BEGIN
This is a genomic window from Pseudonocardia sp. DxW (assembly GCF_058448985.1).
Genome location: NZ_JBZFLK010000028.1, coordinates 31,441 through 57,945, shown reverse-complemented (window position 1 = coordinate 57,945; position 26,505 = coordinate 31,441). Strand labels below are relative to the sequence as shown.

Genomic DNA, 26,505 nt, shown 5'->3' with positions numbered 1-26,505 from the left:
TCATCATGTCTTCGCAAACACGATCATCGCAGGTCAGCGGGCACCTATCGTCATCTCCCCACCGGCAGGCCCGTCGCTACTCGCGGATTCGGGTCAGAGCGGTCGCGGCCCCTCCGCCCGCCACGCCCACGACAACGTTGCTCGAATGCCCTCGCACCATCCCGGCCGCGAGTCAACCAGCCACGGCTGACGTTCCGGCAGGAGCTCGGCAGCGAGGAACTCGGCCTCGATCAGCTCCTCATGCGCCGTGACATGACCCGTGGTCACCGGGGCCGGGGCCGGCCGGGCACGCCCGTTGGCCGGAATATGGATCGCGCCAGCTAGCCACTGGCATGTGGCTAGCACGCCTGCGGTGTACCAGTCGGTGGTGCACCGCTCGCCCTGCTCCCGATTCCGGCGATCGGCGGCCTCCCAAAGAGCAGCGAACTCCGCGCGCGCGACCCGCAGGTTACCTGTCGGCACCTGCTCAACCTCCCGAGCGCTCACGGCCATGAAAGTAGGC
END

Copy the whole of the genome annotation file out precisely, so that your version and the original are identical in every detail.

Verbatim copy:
This is a genomic window from Pseudonocardia sp. DxW (assembly GCF_058448985.1).
Genome location: NZ_JBZFLK010000028.1, coordinates 31,441 through 57,945, shown reverse-complemented (window position 1 = coordinate 57,945; position 26,505 = coordinate 31,441). Strand labels below are relative to the sequence as shown.

Genomic DNA, 26,505 nt, shown 5'->3' with positions numbered 1-26,505 from the left:
TCATCATGTCTTCGCAAACACGATCATCGCAGGTCAGCGGGCACCTATCGTCATCTCCCCACCGGCAGGCCCGTCGCTACTCGCGGATTCGGGTCAGAGCGGTCGCGGCCCCTCCGCCCGCCACGCCCACGACAACGTTGCTCGAATGCCCTCGCACCATCCCGGCCGCGAGTCAACCAGCCACGGCTGACGTTCCGGCAGGAGCTCGGCAGCGAGGAACTCGGCCTCGATCAGCTCCTCATGCGCCGTGACATGACCCGTGGTCACCGGGGCCGGGGCCGGCCGGGCACGCCCGTTGGCCGGAATATGGATCGCGCCAGCTAGCCACTGGCATGTGGCTAGCACGCCTGCGGTGTACCAGTCGGTGGTGCACCGCTCGCCCTGCTCCCGATTCCGGCGATCGGCGGCCTCCCAAAGAGCAGCGAACTCCGCGCGCGCGACCCGCAGGTTACCTGTCGGCACCTGCTCAACCTCCCGAGCGCTCACGGCCATGAAAGTAGGC